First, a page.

A handshake is all it takes
With the possibility that a ‘handshake’ deal between the US and Mexico could come as soon as today, the likelihood that Canada will rejoin the negotiations soon is rising.
After five weeks of discussions, the US and Mexico have reportedly come close to an informal deal on some of their main issues - namely automotive rules, and in particular how much of a car must be sourced in North America to qualify for reduced Nafta tariffs. Industry expectations are that North American car content may rise to 70%, up from 62.5% to make the tariff cut, and reports suggest that somewhere around 40% of this value must come from a source paying at least $16 per hour – which isn’t bad news for Canada.
A deal is far from complete, but small steps take us closer
The idea of reshaping Nafta is far from complete, as certain US demands remain unresolved - in particular, the ‘sunset clause’, that could see the Nafta agreement expire every five years. This will have to include discussions from all three parties and has proven to be a particularly tricky issue to resolve, as Canada and Mexico both see this preventing long-term investment.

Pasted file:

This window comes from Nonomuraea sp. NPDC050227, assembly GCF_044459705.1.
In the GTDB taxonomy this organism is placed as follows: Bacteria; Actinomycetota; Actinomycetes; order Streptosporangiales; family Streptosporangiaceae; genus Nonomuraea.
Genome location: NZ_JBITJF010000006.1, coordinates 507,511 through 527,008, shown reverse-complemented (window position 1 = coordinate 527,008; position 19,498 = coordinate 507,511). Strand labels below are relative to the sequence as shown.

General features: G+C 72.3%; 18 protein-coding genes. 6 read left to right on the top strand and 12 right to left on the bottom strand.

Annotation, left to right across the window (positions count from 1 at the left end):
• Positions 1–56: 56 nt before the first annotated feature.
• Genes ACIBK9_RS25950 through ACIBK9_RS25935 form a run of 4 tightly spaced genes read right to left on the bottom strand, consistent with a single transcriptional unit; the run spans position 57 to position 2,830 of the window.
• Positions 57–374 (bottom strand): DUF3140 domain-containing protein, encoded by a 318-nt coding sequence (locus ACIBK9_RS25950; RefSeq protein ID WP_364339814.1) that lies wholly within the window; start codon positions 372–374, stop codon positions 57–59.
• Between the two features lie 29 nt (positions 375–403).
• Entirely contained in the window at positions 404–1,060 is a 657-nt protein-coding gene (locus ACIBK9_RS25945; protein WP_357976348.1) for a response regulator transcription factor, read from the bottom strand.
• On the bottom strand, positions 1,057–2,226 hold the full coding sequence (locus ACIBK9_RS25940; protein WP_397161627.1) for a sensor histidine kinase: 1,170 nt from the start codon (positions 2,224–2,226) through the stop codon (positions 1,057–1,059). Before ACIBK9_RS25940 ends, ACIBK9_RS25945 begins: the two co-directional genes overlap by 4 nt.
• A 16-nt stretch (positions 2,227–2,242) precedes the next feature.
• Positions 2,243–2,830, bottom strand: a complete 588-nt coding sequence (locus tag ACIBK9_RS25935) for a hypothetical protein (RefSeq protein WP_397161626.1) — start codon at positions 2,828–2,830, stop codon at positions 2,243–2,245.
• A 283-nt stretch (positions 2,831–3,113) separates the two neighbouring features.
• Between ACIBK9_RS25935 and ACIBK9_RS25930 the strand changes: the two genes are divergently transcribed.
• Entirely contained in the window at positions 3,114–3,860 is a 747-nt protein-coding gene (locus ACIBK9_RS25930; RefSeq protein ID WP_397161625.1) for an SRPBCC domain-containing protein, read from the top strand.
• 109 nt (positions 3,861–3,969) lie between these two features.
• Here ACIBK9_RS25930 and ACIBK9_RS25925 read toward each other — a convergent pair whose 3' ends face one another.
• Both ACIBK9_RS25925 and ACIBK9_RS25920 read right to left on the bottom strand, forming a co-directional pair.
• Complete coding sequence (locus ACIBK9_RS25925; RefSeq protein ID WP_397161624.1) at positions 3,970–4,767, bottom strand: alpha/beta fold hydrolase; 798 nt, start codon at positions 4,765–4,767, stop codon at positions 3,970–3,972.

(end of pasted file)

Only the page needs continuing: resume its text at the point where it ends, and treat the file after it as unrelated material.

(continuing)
The progress made in bilateral discussions between the US and Mexico is positive news for Nafta prospects
Talks have been on hold for some time following the recent elections in Mexico, but progress in bilateral discussions between the US and Mexico is positive news for Nafta's prospects and is an important step towards securing a trilateral agreement.
Mexico is keen to wrap up a deal which allows President Enrique Pena Nieto enough time to sign it off before he leaves office in December. Although nothing has yet been confirmed on Canada's return to discussions, the door appears to be open for them to get back involved.
Trump talk is still a threat
But President Trump is adamant that if he can’t have what he wants (i.e. a deal which will contribute to shrinking the US trade deficit), the threat of scrapping Nafta altogether still exists.
The President’s approval ratings have also been improving in recent months, and this appears to have encouraged him to push forward with his trade policies. With polls suggesting Democrats could regain control of Congress, it’s unlikely we’ll see a full de-escalation in trade tensions before the US mid-term elections in November.
Trump will sense he needs to get the core Republican vote out, and tough talk on trade can help him do that.